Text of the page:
When we don’t answer a call–whether to a vocation or specific task, for example–it’s often because we fear failure, and that fear becomes an excuse for not obeying.
For most writers, failure looks like never being published. I know there is a far greater reward than publication, of course. But, perhaps on some level, answering God’s call to write simply because he’s the one calling isn’t reward enough for me.
I don’t like that about myself. Instead, I want to be like the Small boys. I want to go all Colossians 3:23-24 on my writing:
23 Whatever you do, work at it with all your heart, as working for the Lord, not for human masters, 24 since you know that you will receive an inheritance from the Lord as a reward. It is the Lord Christ you are serving.
Today, I simply want to answer no matter the outcome–whether it’s likes or shares, comments or clicks, pizza or fishsticks–knowing the greatest reward is running home to the bell ringer.
This post was originally published at amandaclearyeastep.com.
Photo by Jordan Whitt on Unsplash
I get that Amanda. It was actually going through my head in a lesser fashion today and reading this helped me focus on the real issue: not recognizing the reward is running to the bell ringer. Your words have painted a wonderful picture of your story. Thanks for sharing so openly.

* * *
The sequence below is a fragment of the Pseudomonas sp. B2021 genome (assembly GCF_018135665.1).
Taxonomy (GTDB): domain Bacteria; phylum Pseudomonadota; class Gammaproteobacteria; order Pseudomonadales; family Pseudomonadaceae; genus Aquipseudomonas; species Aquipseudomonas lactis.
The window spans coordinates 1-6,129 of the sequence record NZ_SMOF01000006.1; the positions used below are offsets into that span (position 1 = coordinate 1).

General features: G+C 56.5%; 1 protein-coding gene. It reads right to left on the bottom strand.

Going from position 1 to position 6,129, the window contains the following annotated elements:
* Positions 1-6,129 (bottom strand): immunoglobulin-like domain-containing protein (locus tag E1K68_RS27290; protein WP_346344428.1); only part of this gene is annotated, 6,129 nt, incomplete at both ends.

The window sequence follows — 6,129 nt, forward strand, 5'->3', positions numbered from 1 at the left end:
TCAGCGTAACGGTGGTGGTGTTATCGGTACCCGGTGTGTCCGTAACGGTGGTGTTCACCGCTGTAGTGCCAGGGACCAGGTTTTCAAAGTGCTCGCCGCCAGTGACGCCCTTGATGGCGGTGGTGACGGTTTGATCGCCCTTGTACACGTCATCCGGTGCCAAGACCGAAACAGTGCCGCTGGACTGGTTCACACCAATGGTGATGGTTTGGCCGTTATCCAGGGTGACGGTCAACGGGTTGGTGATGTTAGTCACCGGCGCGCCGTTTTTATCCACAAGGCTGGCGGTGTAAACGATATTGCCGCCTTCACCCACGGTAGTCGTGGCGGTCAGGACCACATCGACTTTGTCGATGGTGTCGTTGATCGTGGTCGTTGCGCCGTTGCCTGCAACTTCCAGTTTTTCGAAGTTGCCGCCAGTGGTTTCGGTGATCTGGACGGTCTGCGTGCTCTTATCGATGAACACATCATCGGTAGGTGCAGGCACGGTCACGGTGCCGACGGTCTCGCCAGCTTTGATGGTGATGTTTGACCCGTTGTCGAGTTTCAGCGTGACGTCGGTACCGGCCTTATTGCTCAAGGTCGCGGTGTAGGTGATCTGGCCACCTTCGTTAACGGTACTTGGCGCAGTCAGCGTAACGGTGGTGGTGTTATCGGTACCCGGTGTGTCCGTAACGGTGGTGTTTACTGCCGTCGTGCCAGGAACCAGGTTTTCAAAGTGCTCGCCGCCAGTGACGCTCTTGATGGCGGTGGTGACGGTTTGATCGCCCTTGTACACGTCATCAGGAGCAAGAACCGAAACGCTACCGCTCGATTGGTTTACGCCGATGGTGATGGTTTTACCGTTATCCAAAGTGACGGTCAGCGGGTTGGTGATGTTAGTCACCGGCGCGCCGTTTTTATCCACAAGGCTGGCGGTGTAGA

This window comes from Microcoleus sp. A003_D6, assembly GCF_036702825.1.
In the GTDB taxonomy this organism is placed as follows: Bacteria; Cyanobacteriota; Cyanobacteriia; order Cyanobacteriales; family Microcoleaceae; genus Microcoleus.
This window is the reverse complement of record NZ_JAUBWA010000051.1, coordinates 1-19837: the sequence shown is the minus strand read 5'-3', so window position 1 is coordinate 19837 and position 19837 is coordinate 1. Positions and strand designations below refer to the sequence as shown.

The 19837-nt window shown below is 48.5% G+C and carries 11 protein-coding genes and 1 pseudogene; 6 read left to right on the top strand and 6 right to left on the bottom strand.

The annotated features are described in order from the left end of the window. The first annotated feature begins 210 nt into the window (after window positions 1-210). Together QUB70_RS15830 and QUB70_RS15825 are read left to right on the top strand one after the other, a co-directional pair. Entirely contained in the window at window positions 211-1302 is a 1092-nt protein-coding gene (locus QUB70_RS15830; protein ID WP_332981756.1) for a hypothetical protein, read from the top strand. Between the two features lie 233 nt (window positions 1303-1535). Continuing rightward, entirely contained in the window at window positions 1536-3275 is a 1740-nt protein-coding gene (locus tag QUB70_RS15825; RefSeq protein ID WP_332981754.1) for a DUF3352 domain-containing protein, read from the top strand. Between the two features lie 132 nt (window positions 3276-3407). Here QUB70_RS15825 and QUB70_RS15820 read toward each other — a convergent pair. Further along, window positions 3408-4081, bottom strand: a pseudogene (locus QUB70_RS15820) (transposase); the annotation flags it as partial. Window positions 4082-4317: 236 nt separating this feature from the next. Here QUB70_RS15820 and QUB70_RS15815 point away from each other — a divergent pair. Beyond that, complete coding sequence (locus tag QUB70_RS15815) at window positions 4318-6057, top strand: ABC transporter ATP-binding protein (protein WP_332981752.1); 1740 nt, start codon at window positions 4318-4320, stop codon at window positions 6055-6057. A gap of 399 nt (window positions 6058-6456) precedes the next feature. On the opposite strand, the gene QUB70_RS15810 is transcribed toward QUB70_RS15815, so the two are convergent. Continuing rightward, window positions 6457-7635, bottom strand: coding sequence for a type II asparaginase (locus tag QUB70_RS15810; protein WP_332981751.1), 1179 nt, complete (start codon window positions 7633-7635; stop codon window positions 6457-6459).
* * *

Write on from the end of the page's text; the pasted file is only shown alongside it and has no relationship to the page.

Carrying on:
You’re so welcome. I’m happy the image spoke to you. I still struggle with not desiring certain rewards more than I should, I suppose. But I do find joy in knowing something I’ve written connected with someone else. Than you for reading!
Yes -just – yes. I know the calling all too well. I’ve passed through every phase. From the child who hid her musings lest someone make fun of her exposed soul to the starry-eyed idealist, believing the end reward for stepping up to the call to write meant only one thing and then to the clear-eyed pragmatist believing forming a publishing company was the solution for others who couldn’t get their dreams in print.
Now? I’ve come full circle – back to the child who writes simply because she can’t not. I can say I did it, I got my name on books and I got other’s names on books too, so I can smile about all that. But I find it is so much more rewarding to simply answer the call and then let God do with the result as He will. More often than not He does nothing with it but that’s okay because I know He understands that the real reason I write is to find out what I think I have learned.
I love that thought of coming full circle, April. Back to becoming like little children, right? It’s a humbling and even comforting idea. But it sounds like you also accomplished good work throughout. What was the name of your company? I would love to have you develop this journey into a post!
I launched Faithful Publishing in 2005 as my response to the naysayers who claimed POD was just a fad and could never compete with the iconic and long established system of publishing as an institution. But I knew in 2001, when I was introduced to the actual mechanics of publishing a book – from raw manuscript to printed tome, that it’s just a business after all. And, sometimes, in some areas, a business in serious need of some break through changes, especially in the area of distribution.
As has been my life long modus operandi, I dived in the middle and worked my way out to both ends.
I could write a book… LOL!